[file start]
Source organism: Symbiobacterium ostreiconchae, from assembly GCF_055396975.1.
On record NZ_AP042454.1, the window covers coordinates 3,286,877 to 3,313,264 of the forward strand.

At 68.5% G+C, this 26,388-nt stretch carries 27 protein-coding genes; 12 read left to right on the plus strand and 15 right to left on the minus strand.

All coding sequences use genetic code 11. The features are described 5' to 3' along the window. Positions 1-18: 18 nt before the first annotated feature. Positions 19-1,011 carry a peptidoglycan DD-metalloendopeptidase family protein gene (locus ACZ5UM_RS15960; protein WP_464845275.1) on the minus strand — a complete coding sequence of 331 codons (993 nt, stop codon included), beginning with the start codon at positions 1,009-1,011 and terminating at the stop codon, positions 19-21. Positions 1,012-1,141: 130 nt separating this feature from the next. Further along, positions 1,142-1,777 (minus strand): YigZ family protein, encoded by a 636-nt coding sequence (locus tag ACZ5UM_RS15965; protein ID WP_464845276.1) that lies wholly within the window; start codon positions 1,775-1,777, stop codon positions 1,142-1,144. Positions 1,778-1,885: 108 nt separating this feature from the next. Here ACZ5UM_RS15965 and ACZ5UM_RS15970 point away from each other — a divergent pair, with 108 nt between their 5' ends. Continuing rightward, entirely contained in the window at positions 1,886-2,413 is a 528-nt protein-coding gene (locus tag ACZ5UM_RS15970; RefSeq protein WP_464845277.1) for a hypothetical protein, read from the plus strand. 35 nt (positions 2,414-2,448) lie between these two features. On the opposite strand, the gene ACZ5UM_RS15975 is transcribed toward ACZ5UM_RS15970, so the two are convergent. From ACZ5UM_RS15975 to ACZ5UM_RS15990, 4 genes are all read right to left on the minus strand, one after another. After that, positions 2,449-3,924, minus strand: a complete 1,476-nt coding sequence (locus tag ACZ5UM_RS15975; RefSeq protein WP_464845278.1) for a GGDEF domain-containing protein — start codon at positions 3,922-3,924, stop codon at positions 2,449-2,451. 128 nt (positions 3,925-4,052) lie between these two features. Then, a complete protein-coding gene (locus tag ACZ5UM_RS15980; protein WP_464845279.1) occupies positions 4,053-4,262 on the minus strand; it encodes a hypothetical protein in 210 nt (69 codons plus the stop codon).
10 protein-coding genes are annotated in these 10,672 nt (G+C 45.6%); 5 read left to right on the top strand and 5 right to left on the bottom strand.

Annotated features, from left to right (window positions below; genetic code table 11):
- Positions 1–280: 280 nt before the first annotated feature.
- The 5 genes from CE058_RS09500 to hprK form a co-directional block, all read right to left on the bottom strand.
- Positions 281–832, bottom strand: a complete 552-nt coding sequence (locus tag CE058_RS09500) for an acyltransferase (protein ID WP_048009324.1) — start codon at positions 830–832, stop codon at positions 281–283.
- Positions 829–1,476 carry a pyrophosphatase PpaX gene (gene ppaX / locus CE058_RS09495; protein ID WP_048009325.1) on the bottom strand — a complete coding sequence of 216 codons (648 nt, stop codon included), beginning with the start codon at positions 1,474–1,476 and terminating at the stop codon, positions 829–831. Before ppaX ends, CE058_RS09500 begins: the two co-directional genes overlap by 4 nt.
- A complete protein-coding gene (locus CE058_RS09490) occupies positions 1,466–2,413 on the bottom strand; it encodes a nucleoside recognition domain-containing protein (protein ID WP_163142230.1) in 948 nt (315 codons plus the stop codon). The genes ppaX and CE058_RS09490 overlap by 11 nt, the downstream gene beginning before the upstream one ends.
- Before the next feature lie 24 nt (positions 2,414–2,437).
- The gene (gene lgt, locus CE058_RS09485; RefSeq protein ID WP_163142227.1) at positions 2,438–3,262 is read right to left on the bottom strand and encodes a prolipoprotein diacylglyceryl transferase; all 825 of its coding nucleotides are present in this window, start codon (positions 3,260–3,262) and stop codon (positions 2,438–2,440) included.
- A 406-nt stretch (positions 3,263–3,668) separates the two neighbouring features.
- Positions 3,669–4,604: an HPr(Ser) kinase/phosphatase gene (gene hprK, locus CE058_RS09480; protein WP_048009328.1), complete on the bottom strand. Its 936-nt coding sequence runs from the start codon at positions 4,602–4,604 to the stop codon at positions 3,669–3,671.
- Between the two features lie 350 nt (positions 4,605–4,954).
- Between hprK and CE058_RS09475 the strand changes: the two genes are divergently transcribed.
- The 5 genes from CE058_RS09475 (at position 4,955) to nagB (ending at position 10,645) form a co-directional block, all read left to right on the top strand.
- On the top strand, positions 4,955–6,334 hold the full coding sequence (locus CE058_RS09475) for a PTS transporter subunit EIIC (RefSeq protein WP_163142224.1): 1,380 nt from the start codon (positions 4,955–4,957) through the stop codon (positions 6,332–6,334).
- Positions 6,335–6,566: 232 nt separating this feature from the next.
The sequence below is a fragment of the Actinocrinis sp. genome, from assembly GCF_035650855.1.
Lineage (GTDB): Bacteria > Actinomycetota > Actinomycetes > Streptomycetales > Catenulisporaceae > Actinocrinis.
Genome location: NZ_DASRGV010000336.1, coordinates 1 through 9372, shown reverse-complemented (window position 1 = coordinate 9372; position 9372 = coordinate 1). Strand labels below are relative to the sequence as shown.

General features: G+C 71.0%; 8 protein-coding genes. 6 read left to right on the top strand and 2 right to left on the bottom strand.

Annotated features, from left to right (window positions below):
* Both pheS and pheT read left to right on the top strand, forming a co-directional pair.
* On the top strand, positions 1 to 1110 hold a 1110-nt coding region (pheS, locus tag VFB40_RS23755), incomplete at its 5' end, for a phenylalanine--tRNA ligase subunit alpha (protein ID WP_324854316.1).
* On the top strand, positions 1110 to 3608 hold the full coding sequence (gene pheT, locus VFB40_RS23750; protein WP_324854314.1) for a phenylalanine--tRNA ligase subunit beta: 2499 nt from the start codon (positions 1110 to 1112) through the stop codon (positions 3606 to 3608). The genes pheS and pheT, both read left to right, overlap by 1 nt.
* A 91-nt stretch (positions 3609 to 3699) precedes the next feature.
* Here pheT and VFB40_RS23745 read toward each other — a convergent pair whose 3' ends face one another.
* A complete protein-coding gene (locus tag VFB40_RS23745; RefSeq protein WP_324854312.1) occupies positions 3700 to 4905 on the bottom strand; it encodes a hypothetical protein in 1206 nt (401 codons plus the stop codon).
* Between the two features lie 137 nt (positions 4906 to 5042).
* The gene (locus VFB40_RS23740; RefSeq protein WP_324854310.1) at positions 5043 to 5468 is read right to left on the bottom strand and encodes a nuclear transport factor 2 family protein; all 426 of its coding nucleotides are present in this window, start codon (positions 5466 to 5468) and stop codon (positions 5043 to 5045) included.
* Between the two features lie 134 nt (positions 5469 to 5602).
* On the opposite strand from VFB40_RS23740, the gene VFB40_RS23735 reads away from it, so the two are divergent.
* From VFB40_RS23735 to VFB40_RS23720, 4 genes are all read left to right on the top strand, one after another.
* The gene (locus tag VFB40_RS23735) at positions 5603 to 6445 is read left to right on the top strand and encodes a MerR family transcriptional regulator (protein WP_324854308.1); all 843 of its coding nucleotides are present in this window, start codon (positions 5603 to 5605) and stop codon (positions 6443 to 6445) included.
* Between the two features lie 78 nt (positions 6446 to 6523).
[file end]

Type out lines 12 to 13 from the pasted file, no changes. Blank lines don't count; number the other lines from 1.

- Before the next feature lie 24 nt (positions 2,414–2,437).
- The gene (gene lgt, locus CE058_RS09485; RefSeq protein ID WP_163142227.1) at positions 2,438–3,262 is read right to left on the bottom strand and encodes a prolipoprotein diacylglyceryl transferase; all 825 of its coding nucleotides are present in this window, start codon (positions 3,260–3,262) and stop codon (positions 2,438–2,440) included.